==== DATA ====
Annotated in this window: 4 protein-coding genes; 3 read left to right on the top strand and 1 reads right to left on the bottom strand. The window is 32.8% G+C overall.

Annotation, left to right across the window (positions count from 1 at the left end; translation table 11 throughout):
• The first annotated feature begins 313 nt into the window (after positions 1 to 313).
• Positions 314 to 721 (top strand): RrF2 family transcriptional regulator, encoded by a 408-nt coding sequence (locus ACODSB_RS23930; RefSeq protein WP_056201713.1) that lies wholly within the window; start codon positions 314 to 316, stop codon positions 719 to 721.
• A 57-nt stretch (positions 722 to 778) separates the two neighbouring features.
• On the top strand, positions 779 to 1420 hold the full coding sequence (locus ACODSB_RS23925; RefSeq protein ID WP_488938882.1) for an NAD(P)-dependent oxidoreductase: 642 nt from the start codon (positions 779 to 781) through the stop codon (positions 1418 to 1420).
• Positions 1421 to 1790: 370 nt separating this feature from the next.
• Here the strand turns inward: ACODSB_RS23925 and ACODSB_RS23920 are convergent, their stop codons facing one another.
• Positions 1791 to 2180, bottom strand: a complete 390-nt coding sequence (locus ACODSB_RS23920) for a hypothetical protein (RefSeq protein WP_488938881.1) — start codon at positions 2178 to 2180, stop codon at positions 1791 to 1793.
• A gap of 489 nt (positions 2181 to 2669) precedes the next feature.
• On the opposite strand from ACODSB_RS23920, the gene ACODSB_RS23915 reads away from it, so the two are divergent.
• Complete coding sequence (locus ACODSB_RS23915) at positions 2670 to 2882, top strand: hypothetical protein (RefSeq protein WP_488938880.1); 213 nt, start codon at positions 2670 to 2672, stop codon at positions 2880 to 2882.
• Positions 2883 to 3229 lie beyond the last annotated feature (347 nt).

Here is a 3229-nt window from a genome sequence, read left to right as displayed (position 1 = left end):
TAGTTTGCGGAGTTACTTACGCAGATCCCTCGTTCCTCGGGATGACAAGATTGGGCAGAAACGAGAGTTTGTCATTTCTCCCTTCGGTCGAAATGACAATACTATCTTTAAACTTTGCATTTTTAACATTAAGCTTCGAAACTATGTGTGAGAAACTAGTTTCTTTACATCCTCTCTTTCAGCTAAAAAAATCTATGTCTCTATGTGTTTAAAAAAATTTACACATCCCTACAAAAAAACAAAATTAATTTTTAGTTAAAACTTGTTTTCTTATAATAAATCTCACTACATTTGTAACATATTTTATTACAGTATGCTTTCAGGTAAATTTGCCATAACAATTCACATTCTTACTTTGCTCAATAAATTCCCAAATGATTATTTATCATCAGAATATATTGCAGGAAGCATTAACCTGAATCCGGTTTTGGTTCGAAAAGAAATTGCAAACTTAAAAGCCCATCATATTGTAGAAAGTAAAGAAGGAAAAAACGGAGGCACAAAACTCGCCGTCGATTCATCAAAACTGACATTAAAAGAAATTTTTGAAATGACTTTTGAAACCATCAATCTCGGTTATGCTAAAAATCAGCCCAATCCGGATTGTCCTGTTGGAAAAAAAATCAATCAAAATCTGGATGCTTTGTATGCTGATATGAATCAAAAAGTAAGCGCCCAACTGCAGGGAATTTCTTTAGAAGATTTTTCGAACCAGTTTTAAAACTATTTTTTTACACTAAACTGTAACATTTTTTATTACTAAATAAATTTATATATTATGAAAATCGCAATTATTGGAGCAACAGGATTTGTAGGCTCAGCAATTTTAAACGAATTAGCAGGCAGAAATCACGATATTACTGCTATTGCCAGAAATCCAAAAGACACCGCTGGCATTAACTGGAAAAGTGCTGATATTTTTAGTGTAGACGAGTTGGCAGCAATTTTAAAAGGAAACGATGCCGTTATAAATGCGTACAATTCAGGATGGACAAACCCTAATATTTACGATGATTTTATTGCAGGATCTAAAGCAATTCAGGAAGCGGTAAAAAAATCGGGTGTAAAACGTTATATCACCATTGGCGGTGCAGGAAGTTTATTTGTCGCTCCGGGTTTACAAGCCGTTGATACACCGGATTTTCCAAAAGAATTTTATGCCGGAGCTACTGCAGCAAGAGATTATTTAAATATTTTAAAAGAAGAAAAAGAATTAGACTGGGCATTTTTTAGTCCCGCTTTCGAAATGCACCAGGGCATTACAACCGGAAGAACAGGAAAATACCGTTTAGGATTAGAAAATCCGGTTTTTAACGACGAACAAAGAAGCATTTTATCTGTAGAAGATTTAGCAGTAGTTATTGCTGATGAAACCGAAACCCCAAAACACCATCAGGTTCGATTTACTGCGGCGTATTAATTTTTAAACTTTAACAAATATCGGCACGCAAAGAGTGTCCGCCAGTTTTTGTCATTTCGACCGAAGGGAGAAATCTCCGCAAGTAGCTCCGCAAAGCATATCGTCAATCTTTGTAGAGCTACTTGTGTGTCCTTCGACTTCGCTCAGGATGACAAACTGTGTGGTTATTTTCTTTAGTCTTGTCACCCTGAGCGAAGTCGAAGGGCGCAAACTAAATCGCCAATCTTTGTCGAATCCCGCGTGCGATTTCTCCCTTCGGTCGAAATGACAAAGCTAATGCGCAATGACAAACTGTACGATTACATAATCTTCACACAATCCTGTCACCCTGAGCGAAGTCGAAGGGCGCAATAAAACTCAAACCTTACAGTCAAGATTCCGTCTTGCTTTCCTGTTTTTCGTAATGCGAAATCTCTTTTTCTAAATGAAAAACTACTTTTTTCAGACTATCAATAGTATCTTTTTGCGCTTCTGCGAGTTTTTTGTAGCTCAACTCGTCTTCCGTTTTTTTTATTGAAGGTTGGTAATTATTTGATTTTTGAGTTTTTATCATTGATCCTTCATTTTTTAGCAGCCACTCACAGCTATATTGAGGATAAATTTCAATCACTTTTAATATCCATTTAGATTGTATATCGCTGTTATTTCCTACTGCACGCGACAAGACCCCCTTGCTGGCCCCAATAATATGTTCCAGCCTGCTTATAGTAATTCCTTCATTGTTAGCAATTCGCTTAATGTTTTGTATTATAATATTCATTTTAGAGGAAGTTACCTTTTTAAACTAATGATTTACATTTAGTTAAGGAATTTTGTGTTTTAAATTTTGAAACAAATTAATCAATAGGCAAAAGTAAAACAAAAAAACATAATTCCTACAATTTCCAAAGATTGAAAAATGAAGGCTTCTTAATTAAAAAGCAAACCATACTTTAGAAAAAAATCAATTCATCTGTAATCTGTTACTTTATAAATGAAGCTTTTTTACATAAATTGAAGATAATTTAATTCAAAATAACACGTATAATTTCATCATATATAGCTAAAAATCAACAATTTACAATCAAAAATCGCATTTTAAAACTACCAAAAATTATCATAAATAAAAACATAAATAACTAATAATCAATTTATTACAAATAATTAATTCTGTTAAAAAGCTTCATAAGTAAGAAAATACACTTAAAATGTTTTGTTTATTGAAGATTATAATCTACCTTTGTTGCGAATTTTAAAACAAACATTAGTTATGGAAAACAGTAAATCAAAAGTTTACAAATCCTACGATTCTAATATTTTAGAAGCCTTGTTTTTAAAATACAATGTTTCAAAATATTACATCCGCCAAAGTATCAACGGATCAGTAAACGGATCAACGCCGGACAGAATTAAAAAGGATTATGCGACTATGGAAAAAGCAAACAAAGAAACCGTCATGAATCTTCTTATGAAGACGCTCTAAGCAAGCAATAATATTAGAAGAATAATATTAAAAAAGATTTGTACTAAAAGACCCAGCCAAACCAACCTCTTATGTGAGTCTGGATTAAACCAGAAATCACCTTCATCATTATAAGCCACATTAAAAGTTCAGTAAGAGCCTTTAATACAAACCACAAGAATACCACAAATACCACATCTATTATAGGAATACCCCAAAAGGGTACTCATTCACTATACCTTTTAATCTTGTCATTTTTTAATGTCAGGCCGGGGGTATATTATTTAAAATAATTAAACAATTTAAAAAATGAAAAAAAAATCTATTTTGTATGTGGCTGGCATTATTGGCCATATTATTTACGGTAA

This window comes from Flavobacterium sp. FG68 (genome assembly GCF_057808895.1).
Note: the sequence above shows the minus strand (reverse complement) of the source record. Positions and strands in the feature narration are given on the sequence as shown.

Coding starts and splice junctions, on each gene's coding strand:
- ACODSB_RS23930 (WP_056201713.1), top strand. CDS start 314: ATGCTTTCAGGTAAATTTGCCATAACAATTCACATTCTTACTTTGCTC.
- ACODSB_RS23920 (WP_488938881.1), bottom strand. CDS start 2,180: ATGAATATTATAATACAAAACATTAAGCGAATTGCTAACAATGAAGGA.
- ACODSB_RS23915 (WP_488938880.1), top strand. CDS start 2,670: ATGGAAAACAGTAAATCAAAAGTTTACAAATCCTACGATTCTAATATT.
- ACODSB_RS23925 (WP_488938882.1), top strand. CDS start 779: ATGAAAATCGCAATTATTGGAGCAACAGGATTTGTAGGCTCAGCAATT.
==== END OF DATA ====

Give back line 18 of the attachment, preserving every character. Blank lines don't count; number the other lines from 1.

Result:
Coding starts and splice junctions, on each gene's coding strand: